by NativeRemedies on December 1st, 2010 at 7:00 am
Most mothers have a very hectic schedule. Days may consist of dropping the kids at school, going to work, going to soccer games or dance classes, making dinner, helping with homework and putting the kids to bed. While this lifestyle is hard enough, imagine suffering from ADHD and managing this way of life.
Many mothers with ADHD find themselves feeling stressed, exasperated and overwhelmed at the end of the day, leaving no time for themselves to wind down. When life is chaotic, there is little time to prioritize and organize daily schedules which is imperative for anyone suffering ADHD.
Mothers can be very hard on themselves while they strive to be “supermom” and work to try and make everyone in the family happy. Being “supermom” isn’t realistic for any woman, but unfortunately those suffering from ADHD may find themselves feeling guilty for not meeting their own expectations. Below are some strategies to help mothers suffering from ADHD.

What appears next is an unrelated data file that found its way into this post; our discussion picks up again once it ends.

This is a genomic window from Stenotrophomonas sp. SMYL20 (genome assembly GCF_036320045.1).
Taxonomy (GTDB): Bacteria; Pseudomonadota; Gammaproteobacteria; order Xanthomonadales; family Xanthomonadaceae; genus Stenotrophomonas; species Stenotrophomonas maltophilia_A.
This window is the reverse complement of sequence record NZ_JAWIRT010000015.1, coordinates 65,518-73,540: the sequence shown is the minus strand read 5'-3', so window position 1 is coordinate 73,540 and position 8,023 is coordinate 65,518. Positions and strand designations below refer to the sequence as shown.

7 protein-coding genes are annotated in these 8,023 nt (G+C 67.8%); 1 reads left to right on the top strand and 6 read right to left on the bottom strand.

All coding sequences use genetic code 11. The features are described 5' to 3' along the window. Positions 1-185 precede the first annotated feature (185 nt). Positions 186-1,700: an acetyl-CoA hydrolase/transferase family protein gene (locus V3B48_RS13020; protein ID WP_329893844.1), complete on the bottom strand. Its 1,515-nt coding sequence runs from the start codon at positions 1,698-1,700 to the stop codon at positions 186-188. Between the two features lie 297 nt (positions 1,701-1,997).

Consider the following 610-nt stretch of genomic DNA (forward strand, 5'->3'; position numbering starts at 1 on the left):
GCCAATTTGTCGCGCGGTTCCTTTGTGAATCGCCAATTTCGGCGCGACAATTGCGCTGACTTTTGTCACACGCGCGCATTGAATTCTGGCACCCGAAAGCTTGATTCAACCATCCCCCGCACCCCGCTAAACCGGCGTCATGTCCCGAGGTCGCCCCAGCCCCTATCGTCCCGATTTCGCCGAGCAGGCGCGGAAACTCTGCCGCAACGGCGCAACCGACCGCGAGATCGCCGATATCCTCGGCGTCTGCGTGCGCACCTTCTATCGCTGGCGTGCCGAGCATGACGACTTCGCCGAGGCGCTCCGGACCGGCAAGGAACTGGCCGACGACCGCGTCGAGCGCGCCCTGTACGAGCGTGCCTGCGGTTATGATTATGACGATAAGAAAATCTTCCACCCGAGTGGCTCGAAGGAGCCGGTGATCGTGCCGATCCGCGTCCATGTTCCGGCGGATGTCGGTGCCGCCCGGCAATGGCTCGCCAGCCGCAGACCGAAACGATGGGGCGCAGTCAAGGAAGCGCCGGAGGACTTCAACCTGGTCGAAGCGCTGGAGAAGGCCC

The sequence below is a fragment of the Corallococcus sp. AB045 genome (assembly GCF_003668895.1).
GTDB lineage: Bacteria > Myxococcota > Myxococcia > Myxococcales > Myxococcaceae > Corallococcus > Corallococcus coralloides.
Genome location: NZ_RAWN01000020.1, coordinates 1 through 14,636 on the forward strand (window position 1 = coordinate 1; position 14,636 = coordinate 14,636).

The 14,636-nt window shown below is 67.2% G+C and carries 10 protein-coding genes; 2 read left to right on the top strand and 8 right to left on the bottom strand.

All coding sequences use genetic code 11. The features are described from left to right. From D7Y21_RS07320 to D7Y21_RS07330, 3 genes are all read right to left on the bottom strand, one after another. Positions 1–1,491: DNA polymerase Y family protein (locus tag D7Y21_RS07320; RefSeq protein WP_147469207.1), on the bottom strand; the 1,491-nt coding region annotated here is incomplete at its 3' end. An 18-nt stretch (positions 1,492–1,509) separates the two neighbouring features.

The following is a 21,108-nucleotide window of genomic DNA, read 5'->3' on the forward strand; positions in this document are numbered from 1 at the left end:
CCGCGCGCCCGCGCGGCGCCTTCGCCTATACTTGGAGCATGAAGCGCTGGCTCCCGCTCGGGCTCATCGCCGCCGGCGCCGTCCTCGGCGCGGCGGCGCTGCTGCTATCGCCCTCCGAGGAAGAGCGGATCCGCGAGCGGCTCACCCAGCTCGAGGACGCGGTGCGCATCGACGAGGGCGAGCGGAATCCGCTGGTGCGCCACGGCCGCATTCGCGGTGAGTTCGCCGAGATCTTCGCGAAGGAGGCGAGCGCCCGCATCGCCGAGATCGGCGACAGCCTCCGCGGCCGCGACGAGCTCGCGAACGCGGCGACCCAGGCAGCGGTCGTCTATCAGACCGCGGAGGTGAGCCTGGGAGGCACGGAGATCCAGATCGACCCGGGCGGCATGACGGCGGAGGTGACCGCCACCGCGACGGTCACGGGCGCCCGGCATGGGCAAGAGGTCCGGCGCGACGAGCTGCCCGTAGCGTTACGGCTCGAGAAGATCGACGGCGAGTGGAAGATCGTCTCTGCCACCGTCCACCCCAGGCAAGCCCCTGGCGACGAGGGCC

Make a list
Before going to bed, make a list of everything that needs to get completed the following day. Making 2 lists can be greatly beneficial, leave one on the refrigerator or the bathroom mirror so you remind yourself of what needs to be done for the day. The other “to do” list can be placed in the car the night before, so if you accidentally forget the first list you will always have a back up. Some mother’s with ADHD feel completely lost if they don’t have their list for the day, making two lists will circumvent any mishaps.
When coming into the house after a long day, many people love to kick off their shoes and leave their keys wherever they haphazardly throw them. For mothers with ADHD, it’s important to start designating areas in the house for purses, bags, keys, etc. in order to avoid the stress of looking for your purse or your keys before taking the kids to school or heading to work.
It is also important to set boundaries and delegate certain tasks that can be performed by other family members or even other children’s parents. If you feel inclined to start a carpool, be sure all responsibilities are equal between parents. Don’t be afraid to say no if a parent decides they need to change the schedule, a carpool is there to help- not hinder you!
Last but not least, when you find yourself thinking negatively about everything you haven’t accomplished for the day- drop it immediately. Make a list of everything that you got done and praise yourself.
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